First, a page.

When buying an airplane ticket to India a few months ago, I had a difficult decision to make: should I pay $200 less and endure an 8-hour layover at the Doha airport on my return? Normally, it wouldn’t be worth it. But I was tempted by the location of my layover, and the idea of getting out of the airport and exploring a new country during that time. After all, Qatar isn’t a place I frequent regularly, nor one I anticipate visiting anytime soon.
I conducted some preliminary research on possibilities. Would I even be able to leave the airport? I learned that visitors could buy a visa at the airport upon arrival and it seemed that the city center wasn’t too far.
So in the name of “saving money,” I took the ticket with a long layover, even though I knew I might end up spending what I saved on financing my little adventure. A few days before leaving for India, I searched some more, and I made a plan. I would buy a visa upon my early morning arrival, take a taxi to the city center, get breakfast somewhere (hopefully along the coast), take the Doha hop on/hop off bus around the city, and then get a taxi back to the airport. I started to add up the costs and realized that the expense was getting more extravagant than I had anticipated. And yet since I was carrying my violin and laptop, I knew I wouldn’t want to roam the city on foot for hours. So the day before leaving India for my return flight, I decided to google “Doha city tours” just to see if I might come up with a better option. The result was an unexpected surprise: Qatar Airways offers Free City Tours to Transit Passengers.
It looked too good to be true. And why didn’t I see it earlier? Aha – the article was published just last week, when I was already on my way to India. I found the press release on the website of Qatar Airlines but there wasn’t a whole lot of information there. What time were the tours? Would I still have to buy a visa? Was it really free? I figured that it was worth a try. This service appeared to be new, and it seemed official enough.
I was pleasantly surprised on all accounts. I arrived in Doha at 6:30am and quickly found the “Qatar Airways Doha City Tours” counter. They took my passport and boarding pass, registered my information and told me to be back at 7am for a 7:15 departure. Just enough time to use the restroom and get a little cash out of an ATM.
There were only eight of us taking the tour on this cool morning and we were shuttled to the arrivals terminal and given a card to present at immigration. There our passports were stamped with a 24-hour visa and we paid nothing. Then we were escorted out to a comfy mini-bus where we had more than enough room to spread out. We were told we could leave our carry-on items on the bus whenever we stopped; they would be looked after.
An English-speaking guide led us through the city on a nearly 3-hour tour, and in the end we took the same route as the hop on/hop off bus that would have cost me $50 for a one-day pass. We stopped many times along the route to take pictures and walk around. The brisk morning air and opportunity to walk without carrying my luggage helped to combat the fatigue I was feeling from losing a night of sleep. They even provided us with cold bottles of water. Extra points, Qatar Airways!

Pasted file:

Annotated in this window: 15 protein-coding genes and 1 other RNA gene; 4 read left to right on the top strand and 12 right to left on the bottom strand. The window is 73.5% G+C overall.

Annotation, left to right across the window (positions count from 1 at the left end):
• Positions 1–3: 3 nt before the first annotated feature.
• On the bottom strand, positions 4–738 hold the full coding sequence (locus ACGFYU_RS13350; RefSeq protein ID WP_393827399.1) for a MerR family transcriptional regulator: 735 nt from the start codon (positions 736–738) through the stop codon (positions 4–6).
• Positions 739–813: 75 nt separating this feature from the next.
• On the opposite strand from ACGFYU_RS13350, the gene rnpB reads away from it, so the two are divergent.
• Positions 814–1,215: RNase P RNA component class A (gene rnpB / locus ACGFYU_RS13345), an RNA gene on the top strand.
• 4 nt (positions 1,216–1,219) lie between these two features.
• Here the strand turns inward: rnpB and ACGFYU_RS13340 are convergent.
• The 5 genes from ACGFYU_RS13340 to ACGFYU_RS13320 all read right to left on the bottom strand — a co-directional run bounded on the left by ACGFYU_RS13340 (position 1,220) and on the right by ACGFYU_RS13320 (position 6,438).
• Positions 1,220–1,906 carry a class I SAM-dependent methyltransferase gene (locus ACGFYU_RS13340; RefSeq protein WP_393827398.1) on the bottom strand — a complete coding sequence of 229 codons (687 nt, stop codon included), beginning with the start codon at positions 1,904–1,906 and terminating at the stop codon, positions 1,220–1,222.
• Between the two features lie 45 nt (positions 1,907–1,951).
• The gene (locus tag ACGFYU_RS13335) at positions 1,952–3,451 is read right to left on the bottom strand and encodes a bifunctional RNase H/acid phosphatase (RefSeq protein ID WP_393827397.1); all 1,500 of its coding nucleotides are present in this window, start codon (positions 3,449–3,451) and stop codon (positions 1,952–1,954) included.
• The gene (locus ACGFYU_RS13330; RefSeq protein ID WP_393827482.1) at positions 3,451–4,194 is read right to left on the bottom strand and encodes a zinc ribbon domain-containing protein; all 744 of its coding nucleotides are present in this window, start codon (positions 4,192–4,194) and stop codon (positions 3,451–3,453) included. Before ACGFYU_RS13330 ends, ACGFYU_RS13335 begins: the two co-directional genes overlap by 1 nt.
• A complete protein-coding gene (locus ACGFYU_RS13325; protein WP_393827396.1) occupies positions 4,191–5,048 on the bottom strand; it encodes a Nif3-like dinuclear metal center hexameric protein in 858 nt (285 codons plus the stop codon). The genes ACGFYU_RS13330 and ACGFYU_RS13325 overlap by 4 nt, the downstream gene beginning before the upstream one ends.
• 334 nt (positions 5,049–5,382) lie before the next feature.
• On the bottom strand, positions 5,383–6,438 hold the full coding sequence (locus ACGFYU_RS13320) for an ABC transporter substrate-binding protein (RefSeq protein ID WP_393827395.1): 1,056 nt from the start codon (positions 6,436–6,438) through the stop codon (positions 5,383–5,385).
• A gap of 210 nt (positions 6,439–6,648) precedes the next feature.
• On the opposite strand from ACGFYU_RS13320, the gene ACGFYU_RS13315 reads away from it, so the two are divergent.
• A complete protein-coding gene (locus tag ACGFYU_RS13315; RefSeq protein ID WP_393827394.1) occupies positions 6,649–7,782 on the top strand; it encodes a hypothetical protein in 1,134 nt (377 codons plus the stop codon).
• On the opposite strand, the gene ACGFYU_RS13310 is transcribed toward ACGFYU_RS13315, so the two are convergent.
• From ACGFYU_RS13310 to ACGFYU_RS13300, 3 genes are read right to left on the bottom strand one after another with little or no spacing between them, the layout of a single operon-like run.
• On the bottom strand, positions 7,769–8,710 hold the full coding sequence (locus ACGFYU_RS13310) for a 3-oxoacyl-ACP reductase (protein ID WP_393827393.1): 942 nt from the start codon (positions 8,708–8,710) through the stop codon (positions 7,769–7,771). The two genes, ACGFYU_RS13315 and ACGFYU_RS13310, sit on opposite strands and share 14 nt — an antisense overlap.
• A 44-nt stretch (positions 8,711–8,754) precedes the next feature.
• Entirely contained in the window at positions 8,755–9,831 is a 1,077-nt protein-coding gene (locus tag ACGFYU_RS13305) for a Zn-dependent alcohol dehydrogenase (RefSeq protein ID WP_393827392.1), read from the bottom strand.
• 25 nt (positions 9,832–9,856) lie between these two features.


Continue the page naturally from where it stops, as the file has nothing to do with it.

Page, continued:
Doha was impressive. Most of the city has been built in the last couple of decades and the architecture is fascinating. It’s the most modern Arabic country I’ve seen. At the end of the tour, we had 25 minutes to explore the souk (market), which I found to be very chic compared to what I have seen elsewhere. Also more expensive. The dress is different here, too, with men wearing a white thobe (a long white gown) and the women in all black, sporting a shayla (headdress) and abayha (long dress). The coast was especially beautiful, and when I saw people out running it made me feel nostalgic for the Chicago lakefront. Our tour guide also told us that 75 percent of the population in Qatar is made up of ex-pats that have come to work, and only 25 percent is women.
He also told me that these special transit tours have only been operating for a month, and that sometimes no one shows up. However, even if only one person signs up they will run the tour. The most they have had so far is 22 people at a time. They are hoping that it generates more interest. Other passengers told me that they had discovered the tour by chance, as they wandered the airport trying to kill time. I think that Qatar airlines needs to increase their publicity for this service, both on their website and in-flight. Maybe that’s coming. The press release was already a good move, but not everyone researches things like I do.
So, hats off to Qatar Airlines. This tour was perfectly planned for transit passengers with a 5-12 hour layover at the Doha airport. The convenience and ease that they offered would have totally been worth a fee of $50 or more. I felt like a VIP customer when in reality the free tour was available to me because I opted for the ticket that saved me $200. After the tour, I was happy to settle down for two more hours at a coffee shop where I took advantage of the airport’s free Wifi.
If you ever have the opportunity, don’t miss this experience! Thank you Qatar Airways!